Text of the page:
COLUMBUS, Ohio—Clyde “Mr. Tire” Hampton may be edging toward 70 years old, but he is still raring to fight a Goliath to keep his good name.
Mr. Hampton has been operating his Mr. Tire of Columbus commercial tire dealership since 2000. But a few months ago Goliath—aka Monro Muffler Brake Inc. of Rochester, N.Y.—entered the Columbus market with its Mr. Tire chain, having renamed 13 former ProCare Automotive service outlets it bought earlier this year.
Monro operates more than 700 automotive service locations, including 115 tire dealerships—87 as Mr. Tire Auto Service Centers and 28 as Tread Quarters Discount Tire.
There's no affiliation between the Mr. Tire retail tire outlets and the Mr. Tire of Columbus commercial tire outlet, but the confused consumers of Columbus don't seem to know that.
“We get 45 calls a day from people wanting to know 'What's your number in Dublin (Ohio) or on Marsh Street?' We don't have locations there,” said a frustrated Mr. Hampton, who operates only one outlet. To make matters worse, the Better Business Bureau mistakenly called his dealership with a customer complaint about the other Mr. Tire. And Mr. Hampton said there were three people who don't work for him who filed state workers' compensation claims with his company, even though the address on the complaint belonged to that other Mr. Tire guy.
“It's unreal,” he said. To add insult to injury, Monro sent him a letter in June asking him to “cease and desist” using the Mr. Tire name, to which he said he sent a similar letter asking the same thing of Monro in the Columbus market.
“They thought I'd lay over dead,” he said. But he plans to take the issue to court because he has the “Mr. Tire of Columbus” name licensed in the State of Ohio until 2010 and has signage, ads and other printed materials using the now disputed name.
Keystone Tire & Auto Supply Inc. in Wilmerding, Pa., operates three retail tire stores in southeast Ohio under the Mr. Tire name. When contacted by Tire Business, owner Mark Greenwald said he has “big problems” with Monro's Mr. Tire chain moving into Ohio but declined to comment further. The dealership has the name “Mr. Tire” registered with the state of Ohio.
However, Monro has a licensing agreement with Universal Cooperatives Inc. of Eagan, Minn., which owns the federal trademark for “Mr. Tire.” Universal is a farm cooperative and retail marketing group with about 130 affiliated dealership locations operating as Mr. Tire Service Centers in 13 Midwestern states.
Earlier this year Monro extended its licensing agreement to cover several states east of the Mississippi River—in markets where Monro's Mr. Tire won't be competing with Universal's Mr. Tire, according to the two companies. Joseph Tomarchio Jr., Monro's executive vice president of store operations, added that if in the future Monro would open locations in Universal's market, Monro would use the Tread Quarters name.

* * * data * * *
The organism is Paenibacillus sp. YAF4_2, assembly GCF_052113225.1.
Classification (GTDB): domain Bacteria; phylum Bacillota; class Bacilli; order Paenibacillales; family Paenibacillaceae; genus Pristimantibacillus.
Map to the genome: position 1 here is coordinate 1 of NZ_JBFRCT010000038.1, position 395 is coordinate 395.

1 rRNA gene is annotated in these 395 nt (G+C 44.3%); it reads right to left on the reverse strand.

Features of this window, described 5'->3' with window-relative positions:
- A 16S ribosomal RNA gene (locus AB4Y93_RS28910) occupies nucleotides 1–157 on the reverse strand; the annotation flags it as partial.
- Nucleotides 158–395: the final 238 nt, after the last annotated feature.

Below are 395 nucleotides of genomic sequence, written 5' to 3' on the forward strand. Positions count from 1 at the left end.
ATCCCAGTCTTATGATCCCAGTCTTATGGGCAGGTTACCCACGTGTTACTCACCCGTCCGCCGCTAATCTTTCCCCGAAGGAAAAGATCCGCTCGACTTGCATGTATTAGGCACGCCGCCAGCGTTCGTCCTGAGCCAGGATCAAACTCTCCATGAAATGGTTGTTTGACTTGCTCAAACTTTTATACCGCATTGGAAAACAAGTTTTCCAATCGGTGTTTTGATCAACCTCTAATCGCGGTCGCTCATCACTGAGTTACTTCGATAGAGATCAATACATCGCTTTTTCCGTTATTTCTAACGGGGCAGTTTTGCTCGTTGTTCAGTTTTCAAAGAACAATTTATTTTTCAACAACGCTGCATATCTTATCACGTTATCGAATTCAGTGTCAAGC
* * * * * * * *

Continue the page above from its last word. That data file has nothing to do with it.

Meanwhile, Monro wants Mr. Hampton—and several other independent tire dealerships also operating as “Mr. Tire”—to “alter their brand,” Mr. Tomarchio said, preferably voluntarily but, if necessary, by court order. In addition to two Mr. Tire dealerships in Ohio, he is aware of one in Florida and one in New England. However, right now the company is more concerned about the other Mr. Tire operations in the markets Monro currently operates in.
“We have substantial foundation and footing to base our action on,” he said. “If we didn't, we could have easily launched our Tread Quarters brand (in Ohio), which is our nationally exclusive trademark.
“We wouldn't have entered Ohio with Mr. Tire if we didn't feel we had a solid foundation to base the brand on and to protect the brand.”
In addition to his business use of the name, Mr. Hampton said people know him by the moniker. “Ask anyone who Mr. Tire is and they'll say 'Clyde Hampton,'” he told Tire Business. He said he acquired the “Mr. Tire” nickname about 35 years ago while working at a General Tire dealership. His manager was so impressed with how many tires he could sell that the manager suggested he should get a “Mr. Tire” vanity license plate.
He has worked in the commercial tire business for 50 years, first working for General Tire and then, at age 64, starting his own dealership, which generates $3 million in sales annually. Now approaching 70, he has no plans to retire.
“I have a great name in Columbus,” he said. As for Monro's Mr. Tire encroachment into his market, he added: “It's not fair.”
Ironically, Mr. Tomarchio was involved in a similar dispute over the Mr. Tire name years ago. He and his brother Fred opened a Mr. Tire dealership in Baltimore, which was incorporated in Maryland in 1970. He said initially they didn't think they needed a federal trademark. Unbeknownst to them, “Mr. Tire” was already trademarked by a company in 1969, he said. Through acquisition, the trademark ended up with S&M Co. of Minnesota, which contacted Mr. Tomarchio about the trademark infringement.
His dealership settled with the company, which later was bought by Universal Cooperatives. Monro eventually bought the Tomarchios' Mr. Tire dealership chain and has been expanding it ever since.